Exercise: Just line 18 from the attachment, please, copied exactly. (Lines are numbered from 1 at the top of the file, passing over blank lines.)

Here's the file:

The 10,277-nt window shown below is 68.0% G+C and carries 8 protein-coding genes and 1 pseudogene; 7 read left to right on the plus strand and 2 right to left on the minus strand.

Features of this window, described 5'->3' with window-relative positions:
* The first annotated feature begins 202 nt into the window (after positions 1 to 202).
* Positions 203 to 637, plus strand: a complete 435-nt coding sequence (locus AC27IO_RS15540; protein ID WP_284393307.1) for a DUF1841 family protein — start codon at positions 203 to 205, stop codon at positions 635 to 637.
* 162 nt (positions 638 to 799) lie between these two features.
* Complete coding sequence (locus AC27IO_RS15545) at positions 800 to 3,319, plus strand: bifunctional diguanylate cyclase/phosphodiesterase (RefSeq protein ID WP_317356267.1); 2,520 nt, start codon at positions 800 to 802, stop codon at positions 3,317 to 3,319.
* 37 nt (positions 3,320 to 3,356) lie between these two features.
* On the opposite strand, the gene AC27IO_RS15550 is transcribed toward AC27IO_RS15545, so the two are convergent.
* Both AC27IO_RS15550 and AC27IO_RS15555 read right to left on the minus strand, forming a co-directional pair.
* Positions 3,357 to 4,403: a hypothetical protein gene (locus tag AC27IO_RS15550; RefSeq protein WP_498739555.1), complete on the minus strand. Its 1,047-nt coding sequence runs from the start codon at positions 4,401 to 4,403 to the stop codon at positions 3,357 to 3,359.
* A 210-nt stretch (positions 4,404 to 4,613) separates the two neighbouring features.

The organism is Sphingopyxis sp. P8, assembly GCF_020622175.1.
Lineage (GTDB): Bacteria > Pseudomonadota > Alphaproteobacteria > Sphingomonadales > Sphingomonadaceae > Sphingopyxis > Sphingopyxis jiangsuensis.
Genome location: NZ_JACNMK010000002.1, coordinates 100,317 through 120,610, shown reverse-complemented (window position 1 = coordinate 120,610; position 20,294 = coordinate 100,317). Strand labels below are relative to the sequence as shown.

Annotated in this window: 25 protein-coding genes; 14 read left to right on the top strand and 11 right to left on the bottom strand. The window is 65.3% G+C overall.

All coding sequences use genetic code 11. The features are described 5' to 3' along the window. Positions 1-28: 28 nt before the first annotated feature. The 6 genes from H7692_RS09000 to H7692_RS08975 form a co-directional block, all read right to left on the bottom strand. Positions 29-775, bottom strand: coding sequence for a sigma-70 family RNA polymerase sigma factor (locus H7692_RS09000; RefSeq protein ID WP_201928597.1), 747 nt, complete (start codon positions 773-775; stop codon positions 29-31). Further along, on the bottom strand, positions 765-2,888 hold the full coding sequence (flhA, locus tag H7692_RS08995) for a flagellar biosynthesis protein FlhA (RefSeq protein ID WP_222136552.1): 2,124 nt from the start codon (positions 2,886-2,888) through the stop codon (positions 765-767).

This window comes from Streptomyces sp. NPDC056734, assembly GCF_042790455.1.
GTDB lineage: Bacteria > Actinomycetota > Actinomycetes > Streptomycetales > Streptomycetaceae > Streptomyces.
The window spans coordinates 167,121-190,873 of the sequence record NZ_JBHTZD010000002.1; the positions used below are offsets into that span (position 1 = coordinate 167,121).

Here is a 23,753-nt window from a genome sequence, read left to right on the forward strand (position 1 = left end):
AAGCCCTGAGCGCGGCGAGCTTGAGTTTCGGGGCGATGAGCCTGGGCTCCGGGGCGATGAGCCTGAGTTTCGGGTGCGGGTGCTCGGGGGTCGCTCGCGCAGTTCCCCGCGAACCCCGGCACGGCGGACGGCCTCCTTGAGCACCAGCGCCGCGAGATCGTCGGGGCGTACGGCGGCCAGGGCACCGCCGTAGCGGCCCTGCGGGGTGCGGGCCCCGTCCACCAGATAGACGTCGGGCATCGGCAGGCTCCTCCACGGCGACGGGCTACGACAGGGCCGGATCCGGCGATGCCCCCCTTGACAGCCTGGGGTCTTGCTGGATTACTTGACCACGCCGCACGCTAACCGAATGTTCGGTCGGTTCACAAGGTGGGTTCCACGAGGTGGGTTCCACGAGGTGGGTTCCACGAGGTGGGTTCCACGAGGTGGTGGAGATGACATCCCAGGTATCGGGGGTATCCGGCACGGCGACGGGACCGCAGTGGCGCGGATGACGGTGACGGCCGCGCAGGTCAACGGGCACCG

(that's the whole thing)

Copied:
GTDB lineage: Bacteria > Actinomycetota > Actinomycetes > Streptomycetales > Streptomycetaceae > Streptomyces.